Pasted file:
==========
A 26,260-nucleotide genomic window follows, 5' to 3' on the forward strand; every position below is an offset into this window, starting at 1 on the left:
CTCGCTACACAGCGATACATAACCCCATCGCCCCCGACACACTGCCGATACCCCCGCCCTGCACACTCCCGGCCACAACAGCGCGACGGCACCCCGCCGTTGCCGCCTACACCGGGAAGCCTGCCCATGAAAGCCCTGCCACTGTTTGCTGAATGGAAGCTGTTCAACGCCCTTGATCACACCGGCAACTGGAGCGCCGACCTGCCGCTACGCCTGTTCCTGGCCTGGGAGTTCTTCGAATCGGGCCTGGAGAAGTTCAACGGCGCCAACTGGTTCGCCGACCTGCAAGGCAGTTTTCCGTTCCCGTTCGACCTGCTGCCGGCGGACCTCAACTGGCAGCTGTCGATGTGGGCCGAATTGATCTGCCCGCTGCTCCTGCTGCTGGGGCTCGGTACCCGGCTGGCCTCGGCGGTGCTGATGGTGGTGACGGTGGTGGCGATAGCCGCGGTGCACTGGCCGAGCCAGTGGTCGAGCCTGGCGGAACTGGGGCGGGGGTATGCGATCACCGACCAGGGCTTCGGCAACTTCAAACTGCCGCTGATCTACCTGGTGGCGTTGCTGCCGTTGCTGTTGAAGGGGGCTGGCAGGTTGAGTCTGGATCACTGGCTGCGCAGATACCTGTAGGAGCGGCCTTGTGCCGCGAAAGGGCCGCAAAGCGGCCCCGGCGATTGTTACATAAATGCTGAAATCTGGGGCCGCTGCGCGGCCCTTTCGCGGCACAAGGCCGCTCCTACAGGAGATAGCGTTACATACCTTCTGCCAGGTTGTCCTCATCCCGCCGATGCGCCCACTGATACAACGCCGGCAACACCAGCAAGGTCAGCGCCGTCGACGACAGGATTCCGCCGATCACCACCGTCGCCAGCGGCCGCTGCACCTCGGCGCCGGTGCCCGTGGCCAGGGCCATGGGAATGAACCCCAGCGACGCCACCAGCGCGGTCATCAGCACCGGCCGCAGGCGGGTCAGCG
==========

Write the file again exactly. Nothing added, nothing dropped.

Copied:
A 26,260-nucleotide genomic window follows, 5' to 3' on the forward strand; every position below is an offset into this window, starting at 1 on the left:
CTCGCTACACAGCGATACATAACCCCATCGCCCCCGACACACTGCCGATACCCCCGCCCTGCACACTCCCGGCCACAACAGCGCGACGGCACCCCGCCGTTGCCGCCTACACCGGGAAGCCTGCCCATGAAAGCCCTGCCACTGTTTGCTGAATGGAAGCTGTTCAACGCCCTTGATCACACCGGCAACTGGAGCGCCGACCTGCCGCTACGCCTGTTCCTGGCCTGGGAGTTCTTCGAATCGGGCCTGGAGAAGTTCAACGGCGCCAACTGGTTCGCCGACCTGCAAGGCAGTTTTCCGTTCCCGTTCGACCTGCTGCCGGCGGACCTCAACTGGCAGCTGTCGATGTGGGCCGAATTGATCTGCCCGCTGCTCCTGCTGCTGGGGCTCGGTACCCGGCTGGCCTCGGCGGTGCTGATGGTGGTGACGGTGGTGGCGATAGCCGCGGTGCACTGGCCGAGCCAGTGGTCGAGCCTGGCGGAACTGGGGCGGGGGTATGCGATCACCGACCAGGGCTTCGGCAACTTCAAACTGCCGCTGATCTACCTGGTGGCGTTGCTGCCGTTGCTGTTGAAGGGGGCTGGCAGGTTGAGTCTGGATCACTGGCTGCGCAGATACCTGTAGGAGCGGCCTTGTGCCGCGAAAGGGCCGCAAAGCGGCCCCGGCGATTGTTACATAAATGCTGAAATCTGGGGCCGCTGCGCGGCCCTTTCGCGGCACAAGGCCGCTCCTACAGGAGATAGCGTTACATACCTTCTGCCAGGTTGTCCTCATCCCGCCGATGCGCCCACTGATACAACGCCGGCAACACCAGCAAGGTCAGCGCCGTCGACGACAGGATTCCGCCGATCACCACCGTCGCCAGCGGCCGCTGCACCTCGGCGCCGGTGCCCGTGGCCAGGGCCATGGGAATGAACCCCAGCGACGCCACCAGCGCGGTCATCAGCACCGGCCGCAGGCGGGTCAGCG